FROM my seat on the top deck of the bus into town I could see the blood on the pavement. My blood.
It had been a normal Saturday night — if there was such a thing back then — in the early 90s. I had played cricket, gone for a few drinks, headed into town for more of the same and then on to one of the choice of two poor nightclubs.
They made you wear shirts, ties and proper shoes to be allowed in back then, which resulted in everyone looking like they had gone straight out after a day in the office, even the lads who didn’t know what the inside of one looked like.
The drink had been expensive and the music poor. The atmosphere was even worse.
For a few weeks now, on a regular basis one of the four of us had taken a pasting at the hands of a gang of (well, three) lads we had never even spoken to.
I had taken a punch that sent me spinning from the edge of the dancefloor, right across it and into the mirrored wall, which I slithered down, pint intact. It didn’t hurt at the time but it would emerge that a rib had cracked.
My mate — now a “respectable” pub owner — had been knocked to the ground and kicked about before a disinterested bouncer wandered over and asked him if he was okay, leaving the pugilist unpunished.
The whole scenario had started when the police arrived to investigate a report of someone smashing up the club toilets. They entered said facilities and my friend’s brother was in there. They arrested him and took him down to the police station, where he told the officers he hadn’t done it but knew who had.
That would be the lads who were dishing out the punishments then.
My second visit to the canvas (the pavement outside the taxi rank on this occasion) came courtesy of an extremely well executed headbutt, which left most of my nose on the floor — where the evidence remained as I travelled to work on the bus on Monday morning.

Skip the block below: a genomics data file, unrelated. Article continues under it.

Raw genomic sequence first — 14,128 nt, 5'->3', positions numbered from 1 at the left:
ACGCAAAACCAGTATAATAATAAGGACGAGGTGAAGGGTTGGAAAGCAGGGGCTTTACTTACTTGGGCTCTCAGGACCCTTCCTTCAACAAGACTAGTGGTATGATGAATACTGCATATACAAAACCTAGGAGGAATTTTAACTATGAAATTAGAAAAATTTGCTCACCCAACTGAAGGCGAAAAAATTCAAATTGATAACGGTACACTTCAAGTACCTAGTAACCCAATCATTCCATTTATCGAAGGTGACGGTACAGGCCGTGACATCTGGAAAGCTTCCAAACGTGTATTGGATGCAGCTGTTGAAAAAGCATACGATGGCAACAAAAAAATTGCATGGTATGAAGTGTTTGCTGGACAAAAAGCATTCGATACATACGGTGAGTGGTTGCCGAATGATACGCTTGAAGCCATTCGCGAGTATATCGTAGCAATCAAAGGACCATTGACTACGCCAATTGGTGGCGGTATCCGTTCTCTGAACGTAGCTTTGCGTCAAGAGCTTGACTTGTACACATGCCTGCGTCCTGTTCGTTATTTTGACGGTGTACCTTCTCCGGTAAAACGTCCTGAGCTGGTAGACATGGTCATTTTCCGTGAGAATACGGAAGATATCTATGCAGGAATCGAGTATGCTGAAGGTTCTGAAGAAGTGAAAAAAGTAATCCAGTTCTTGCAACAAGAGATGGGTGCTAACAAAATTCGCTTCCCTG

We told a few people about the attacks and a week or two later the club bouncer asked me if I would come into a room for a chat.with him and another chap, who turned out to be my assailant.
“There seems to have been a serious misunderstanding Mr Mosley,” said the bloke who had smashed my nose.
“Yes, you vandalised the toilets, we knew, this chap here (the bouncer) is your mate, so he’s protecting you while we get the blame and you are allowed to attack us on a weekly basis without being stopped,” I said, eight pints or so to the brave.
“No. no, you’ve got it wrong, I think you’ll find it’s all been a misunderstanding,” he repeated, offering an outstretched hand, which, realising a not altogether satisfactory means of escaping further beatings was being proposed, I accepted.
When I was a kid my dad offered up this advice as to how to deal with bullies: “Hit ‘em once and they’ll never bother you again.” I never did try it out. Just shake their hand and move on.